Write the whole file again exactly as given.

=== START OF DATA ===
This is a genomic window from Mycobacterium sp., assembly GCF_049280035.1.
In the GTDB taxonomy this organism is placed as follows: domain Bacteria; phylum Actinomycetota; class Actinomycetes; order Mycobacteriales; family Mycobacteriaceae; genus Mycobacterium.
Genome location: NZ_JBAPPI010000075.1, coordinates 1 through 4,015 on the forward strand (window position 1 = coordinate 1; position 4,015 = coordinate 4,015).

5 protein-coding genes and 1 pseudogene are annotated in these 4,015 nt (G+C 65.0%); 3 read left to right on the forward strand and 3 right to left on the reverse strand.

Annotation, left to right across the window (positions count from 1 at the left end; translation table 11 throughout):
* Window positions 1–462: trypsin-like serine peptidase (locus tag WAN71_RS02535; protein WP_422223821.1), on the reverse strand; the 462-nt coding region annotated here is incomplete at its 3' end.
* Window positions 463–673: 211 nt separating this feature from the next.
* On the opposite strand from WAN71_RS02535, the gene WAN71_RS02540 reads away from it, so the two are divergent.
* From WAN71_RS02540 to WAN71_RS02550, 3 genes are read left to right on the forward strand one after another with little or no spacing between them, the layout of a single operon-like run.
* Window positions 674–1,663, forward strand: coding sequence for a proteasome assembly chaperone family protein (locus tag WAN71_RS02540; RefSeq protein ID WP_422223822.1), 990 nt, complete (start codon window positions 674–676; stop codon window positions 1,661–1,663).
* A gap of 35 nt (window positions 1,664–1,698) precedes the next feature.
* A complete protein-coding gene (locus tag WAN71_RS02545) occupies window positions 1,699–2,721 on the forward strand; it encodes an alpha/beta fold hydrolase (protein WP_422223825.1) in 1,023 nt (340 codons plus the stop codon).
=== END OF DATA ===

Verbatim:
This is a genomic window from Mycobacterium sp., assembly GCF_049280035.1.
In the GTDB taxonomy this organism is placed as follows: domain Bacteria; phylum Actinomycetota; class Actinomycetes; order Mycobacteriales; family Mycobacteriaceae; genus Mycobacterium.
Genome location: NZ_JBAPPI010000075.1, coordinates 1 through 4,015 on the forward strand (window position 1 = coordinate 1; position 4,015 = coordinate 4,015).

5 protein-coding genes and 1 pseudogene are annotated in these 4,015 nt (G+C 65.0%); 3 read left to right on the forward strand and 3 right to left on the reverse strand.

Annotation, left to right across the window (positions count from 1 at the left end; translation table 11 throughout):
* Window positions 1–462: trypsin-like serine peptidase (locus tag WAN71_RS02535; protein WP_422223821.1), on the reverse strand; the 462-nt coding region annotated here is incomplete at its 3' end.
* Window positions 463–673: 211 nt separating this feature from the next.
* On the opposite strand from WAN71_RS02535, the gene WAN71_RS02540 reads away from it, so the two are divergent.
* From WAN71_RS02540 to WAN71_RS02550, 3 genes are read left to right on the forward strand one after another with little or no spacing between them, the layout of a single operon-like run.
* Window positions 674–1,663, forward strand: coding sequence for a proteasome assembly chaperone family protein (locus tag WAN71_RS02540; RefSeq protein ID WP_422223822.1), 990 nt, complete (start codon window positions 674–676; stop codon window positions 1,661–1,663).
* A gap of 35 nt (window positions 1,664–1,698) precedes the next feature.
* A complete protein-coding gene (locus tag WAN71_RS02545) occupies window positions 1,699–2,721 on the forward strand; it encodes an alpha/beta fold hydrolase (protein WP_422223825.1) in 1,023 nt (340 codons plus the stop codon).